Last year, the FOIA was amended. However, there were a number of things that could strengthen the law that were left out of the final bill. This month, I make two proposals that would help FOIA requesters.
Initially, I am not going into the funding of agency FOIA Operations. I’ve written about it a lot, both here at LLRX and on my blog, and those who regularly read me know my position (find a way to directly fund agency FOIA Operations).
My first proposal is to put a time limit on information agencies can invoke the deliberative process privilege of [5 USC 552(b)(5)] 1)5)%20ADJ%20USC):CITE%20AND%20(USC%20w/10%20(552:CITE" onclick="__gaTracker('send', 'event', 'outbound-article', 'http://uscode.house.gov/uscode-cgi/fastweb.exe?getdoc+uscview+t05t08+26+1++()%20%20AND%202)5)%20ADJ%20USC):CITE%20AND%20(USC%20w/10%20(552:CITE', 'exemption 5″');">exemption 5″. The deliberative process privilege protects recommendations made during agency policy making. The theory behind it is that if lower level employees’ opinions to the ultimate decision-maker become public, they and their co-workers will be more likely to carefully weigh future recommendations. This, in theory, will chill agency decision making because employees will be afraid to make any type of recommendation that could be construed as controversial or silly. Thus, these opinions and recommendations are protected under the privilege. Presently, material that is protected under this privilege is arguably protected into the infinite future. If someone makes a FOIA request for information on an issue that occurred in the 1970’s (and the agency still has the documents), anything that meets the requirements of the deliberative process privilege can be protected even if it is thirty years old.
I propose that a five year limitation on otherwise deliberative material be written into the FOIA. Five years from the time a recommendation was made gives employees’ recommendations some time from not being made public but doesn’t bar the public from finding out an agency’s thinking until it is just a historical aside. Of course, some government employees may not like this as they may spend 30 or 40 years in their position. However, I believe the interests of public disclosure outweigh the complete barring of finding out how agency decision making is made.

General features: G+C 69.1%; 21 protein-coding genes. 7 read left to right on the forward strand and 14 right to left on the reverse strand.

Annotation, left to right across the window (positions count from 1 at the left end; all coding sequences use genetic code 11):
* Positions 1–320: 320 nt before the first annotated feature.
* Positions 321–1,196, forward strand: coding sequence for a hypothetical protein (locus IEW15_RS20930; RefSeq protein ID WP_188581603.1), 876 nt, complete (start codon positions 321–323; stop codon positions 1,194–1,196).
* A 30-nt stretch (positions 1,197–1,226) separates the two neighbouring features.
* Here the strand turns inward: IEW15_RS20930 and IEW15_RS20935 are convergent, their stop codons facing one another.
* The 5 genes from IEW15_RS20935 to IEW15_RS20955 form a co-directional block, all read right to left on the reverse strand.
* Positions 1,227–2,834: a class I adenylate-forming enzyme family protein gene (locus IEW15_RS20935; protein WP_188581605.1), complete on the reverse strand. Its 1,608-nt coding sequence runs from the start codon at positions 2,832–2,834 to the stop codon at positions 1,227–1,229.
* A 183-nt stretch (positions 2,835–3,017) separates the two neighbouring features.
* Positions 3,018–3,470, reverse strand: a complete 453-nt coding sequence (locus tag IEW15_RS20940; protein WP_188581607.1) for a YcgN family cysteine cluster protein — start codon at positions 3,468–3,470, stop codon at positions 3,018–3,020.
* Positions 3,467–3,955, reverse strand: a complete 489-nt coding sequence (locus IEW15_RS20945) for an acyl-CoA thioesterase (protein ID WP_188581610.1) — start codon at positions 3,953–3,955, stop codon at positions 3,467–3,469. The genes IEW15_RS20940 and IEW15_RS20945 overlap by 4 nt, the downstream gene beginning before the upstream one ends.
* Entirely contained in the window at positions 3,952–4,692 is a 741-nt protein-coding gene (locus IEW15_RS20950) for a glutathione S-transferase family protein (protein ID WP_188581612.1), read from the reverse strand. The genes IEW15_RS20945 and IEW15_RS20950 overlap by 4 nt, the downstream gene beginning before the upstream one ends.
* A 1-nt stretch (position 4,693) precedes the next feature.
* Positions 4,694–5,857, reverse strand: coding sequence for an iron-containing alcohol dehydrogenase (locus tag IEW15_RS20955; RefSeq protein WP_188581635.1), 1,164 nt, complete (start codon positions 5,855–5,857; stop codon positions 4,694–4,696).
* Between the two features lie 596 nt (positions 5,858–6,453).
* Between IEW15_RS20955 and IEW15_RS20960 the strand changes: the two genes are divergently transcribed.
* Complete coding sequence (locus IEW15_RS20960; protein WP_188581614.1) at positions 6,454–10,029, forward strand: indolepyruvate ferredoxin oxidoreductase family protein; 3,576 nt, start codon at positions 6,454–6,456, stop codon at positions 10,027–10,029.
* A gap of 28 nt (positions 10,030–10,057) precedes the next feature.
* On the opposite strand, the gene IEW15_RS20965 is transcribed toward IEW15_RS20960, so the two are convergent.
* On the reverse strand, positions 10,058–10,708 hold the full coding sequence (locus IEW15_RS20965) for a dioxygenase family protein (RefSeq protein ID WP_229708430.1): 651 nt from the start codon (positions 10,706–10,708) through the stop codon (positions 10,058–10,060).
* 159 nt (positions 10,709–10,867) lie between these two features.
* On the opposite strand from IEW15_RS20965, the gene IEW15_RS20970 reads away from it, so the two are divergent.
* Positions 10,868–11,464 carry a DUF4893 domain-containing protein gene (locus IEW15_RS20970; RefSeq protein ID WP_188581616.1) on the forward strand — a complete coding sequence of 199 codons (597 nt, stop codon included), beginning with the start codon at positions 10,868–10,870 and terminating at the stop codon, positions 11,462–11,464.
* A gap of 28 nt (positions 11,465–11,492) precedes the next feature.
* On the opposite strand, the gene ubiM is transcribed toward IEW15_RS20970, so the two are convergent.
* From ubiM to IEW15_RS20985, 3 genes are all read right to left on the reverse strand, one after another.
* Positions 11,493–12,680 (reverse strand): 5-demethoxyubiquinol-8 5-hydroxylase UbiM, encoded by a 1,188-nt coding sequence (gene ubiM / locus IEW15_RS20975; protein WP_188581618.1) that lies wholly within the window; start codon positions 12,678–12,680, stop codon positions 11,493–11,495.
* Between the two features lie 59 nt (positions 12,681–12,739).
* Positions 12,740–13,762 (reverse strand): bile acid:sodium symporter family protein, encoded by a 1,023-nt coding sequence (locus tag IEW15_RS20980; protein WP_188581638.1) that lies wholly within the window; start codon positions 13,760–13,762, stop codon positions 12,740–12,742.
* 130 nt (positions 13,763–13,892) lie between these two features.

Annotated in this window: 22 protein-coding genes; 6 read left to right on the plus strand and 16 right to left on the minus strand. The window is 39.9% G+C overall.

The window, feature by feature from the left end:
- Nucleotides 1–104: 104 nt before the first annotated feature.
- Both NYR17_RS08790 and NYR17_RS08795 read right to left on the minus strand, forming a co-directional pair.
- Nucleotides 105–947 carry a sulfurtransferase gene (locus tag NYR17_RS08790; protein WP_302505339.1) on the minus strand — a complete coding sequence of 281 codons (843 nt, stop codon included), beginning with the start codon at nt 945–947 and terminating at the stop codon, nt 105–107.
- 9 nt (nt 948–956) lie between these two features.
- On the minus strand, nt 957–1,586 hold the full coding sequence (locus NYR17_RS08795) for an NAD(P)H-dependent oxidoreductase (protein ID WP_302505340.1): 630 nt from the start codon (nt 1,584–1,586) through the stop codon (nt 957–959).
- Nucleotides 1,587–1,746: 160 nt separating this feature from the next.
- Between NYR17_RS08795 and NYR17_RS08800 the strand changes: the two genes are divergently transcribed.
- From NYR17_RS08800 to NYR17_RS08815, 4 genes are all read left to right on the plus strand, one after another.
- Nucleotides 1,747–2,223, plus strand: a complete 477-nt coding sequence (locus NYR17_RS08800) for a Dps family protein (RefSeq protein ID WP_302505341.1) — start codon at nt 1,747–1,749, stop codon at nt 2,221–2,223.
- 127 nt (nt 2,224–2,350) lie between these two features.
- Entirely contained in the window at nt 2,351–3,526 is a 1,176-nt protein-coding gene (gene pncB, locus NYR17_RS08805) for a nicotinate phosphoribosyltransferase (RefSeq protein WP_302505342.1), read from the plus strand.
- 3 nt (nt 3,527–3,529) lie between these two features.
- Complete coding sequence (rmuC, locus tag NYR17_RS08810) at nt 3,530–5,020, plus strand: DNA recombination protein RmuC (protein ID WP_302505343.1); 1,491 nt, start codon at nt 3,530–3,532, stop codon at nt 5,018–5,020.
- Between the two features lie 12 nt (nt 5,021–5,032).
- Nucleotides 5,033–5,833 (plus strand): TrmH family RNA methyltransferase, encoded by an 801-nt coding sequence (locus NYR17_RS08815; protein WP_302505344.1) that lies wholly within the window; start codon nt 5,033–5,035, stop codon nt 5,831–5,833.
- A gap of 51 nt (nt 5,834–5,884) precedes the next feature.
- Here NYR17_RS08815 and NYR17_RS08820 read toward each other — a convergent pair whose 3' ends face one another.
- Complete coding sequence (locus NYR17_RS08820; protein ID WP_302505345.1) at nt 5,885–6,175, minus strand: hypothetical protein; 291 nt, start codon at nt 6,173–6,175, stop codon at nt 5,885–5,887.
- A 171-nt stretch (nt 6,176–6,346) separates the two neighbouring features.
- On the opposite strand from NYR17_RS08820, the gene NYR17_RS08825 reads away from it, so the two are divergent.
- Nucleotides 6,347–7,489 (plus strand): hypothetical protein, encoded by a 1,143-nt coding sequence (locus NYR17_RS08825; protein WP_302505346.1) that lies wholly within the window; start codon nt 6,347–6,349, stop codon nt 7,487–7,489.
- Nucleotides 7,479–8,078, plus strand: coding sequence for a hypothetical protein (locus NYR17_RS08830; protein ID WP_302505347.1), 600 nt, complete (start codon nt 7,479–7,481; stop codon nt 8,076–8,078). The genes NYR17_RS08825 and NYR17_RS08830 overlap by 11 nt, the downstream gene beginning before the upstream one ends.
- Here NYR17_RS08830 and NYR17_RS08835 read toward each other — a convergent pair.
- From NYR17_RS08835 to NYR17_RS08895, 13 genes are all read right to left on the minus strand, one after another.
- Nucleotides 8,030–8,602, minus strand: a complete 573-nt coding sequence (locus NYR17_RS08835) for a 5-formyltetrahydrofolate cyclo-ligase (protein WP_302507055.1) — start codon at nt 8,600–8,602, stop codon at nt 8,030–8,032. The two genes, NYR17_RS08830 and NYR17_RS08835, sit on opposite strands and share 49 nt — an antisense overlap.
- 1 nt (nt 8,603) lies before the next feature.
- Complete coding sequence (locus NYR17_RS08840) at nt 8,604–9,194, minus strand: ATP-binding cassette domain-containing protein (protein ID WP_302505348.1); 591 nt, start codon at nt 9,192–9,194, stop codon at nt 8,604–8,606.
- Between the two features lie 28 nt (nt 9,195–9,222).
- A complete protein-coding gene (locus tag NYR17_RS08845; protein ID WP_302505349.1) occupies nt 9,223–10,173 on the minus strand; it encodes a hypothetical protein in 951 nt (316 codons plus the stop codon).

A positive side effect from my proposal is that once it is decided that material is protectable under the privilege, there will be a set time that the material must be made public. This will help agencies in processing FOIA requests, the courts in making decisions about this type of material and requesters in letting them know when they can expect a release of material.
My second proposal is that the entitlement for attorney fees should be opened to all who meet the test for eligibility of attorney fees. Under current law (and the latest FOIA amendments), a requester who shows that he is eligible for attorney fees must also meet the test for entitlement of attorney fees.
To be entitled for attorney fees, four factors come into play: 1) the public benefit derived from the case; 2) the commercial benefit to the complainant; 3) the nature of the complainant’s interest in the records sought; and 4) whether the government’s withholding had a reasonable basis in law. Thus, individuals suing for their own records or companies suing for material that they have a commercial interest in receiving are unlikely to be ruled entitled to attorney fees, even if they are eligible for them.
Thus, I propose that the entitlement test be done away with. If a requester can show that they are eligible for attorney fees, which means they had to go to court to get the material requested, they should not be further required to show entitlement. I believe eligibility should be made the same as entitlement.
Of course, agencies will not be keen to this idea. However, if they process material in a timely and proper fashion, FOIA lawsuits will be a much rarer occurrence and the payout of attorney fees will be a rare occurrence.